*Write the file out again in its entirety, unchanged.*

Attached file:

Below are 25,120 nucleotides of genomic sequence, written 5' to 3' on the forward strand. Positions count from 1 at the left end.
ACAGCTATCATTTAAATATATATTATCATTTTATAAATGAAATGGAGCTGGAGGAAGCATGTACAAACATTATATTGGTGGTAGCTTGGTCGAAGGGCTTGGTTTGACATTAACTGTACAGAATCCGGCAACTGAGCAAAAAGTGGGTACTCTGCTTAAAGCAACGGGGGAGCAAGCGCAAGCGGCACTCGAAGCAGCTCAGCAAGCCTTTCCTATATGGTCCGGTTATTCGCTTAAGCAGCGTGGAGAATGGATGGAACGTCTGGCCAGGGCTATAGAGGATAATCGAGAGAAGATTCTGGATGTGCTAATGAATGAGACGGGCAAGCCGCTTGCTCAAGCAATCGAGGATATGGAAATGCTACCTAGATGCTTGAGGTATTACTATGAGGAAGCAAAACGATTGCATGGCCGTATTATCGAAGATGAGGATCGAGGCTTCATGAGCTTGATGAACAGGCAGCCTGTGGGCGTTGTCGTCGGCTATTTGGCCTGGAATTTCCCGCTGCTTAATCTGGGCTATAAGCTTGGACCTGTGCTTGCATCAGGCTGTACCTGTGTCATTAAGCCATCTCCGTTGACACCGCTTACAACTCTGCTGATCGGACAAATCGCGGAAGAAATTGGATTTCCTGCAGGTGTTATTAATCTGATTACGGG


Below are 25,120 nucleotides of genomic sequence, written 5' to 3' on the forward strand. Positions count from 1 at the left end.
ACAGCTATCATTTAAATATATATTATCATTTTATAAATGAAATGGAGCTGGAGGAAGCATGTACAAACATTATATTGGTGGTAGCTTGGTCGAAGGGCTTGGTTTGACATTAACTGTACAGAATCCGGCAACTGAGCAAAAAGTGGGTACTCTGCTTAAAGCAACGGGGGAGCAAGCGCAAGCGGCACTCGAAGCAGCTCAGCAAGCCTTTCCTATATGGTCCGGTTATTCGCTTAAGCAGCGTGGAGAATGGATGGAACGTCTGGCCAGGGCTATAGAGGATAATCGAGAGAAGATTCTGGATGTGCTAATGAATGAGACGGGCAAGCCGCTTGCTCAAGCAATCGAGGATATGGAAATGCTACCTAGATGCTTGAGGTATTACTATGAGGAAGCAAAACGATTGCATGGCCGTATTATCGAAGATGAGGATCGAGGCTTCATGAGCTTGATGAACAGGCAGCCTGTGGGCGTTGTCGTCGGCTATTTGGCCTGGAATTTCCCGCTGCTTAATCTGGGCTATAAGCTTGGACCTGTGCTTGCATCAGGCTGTACCTGTGTCATTAAGCCATCTCCGTTGACACCGCTTACAACTCTGCTGATCGGACAAATCGCGGAAGAAATTGGATTTCCTGCAGGTGTTATTAATCTGATTACGGG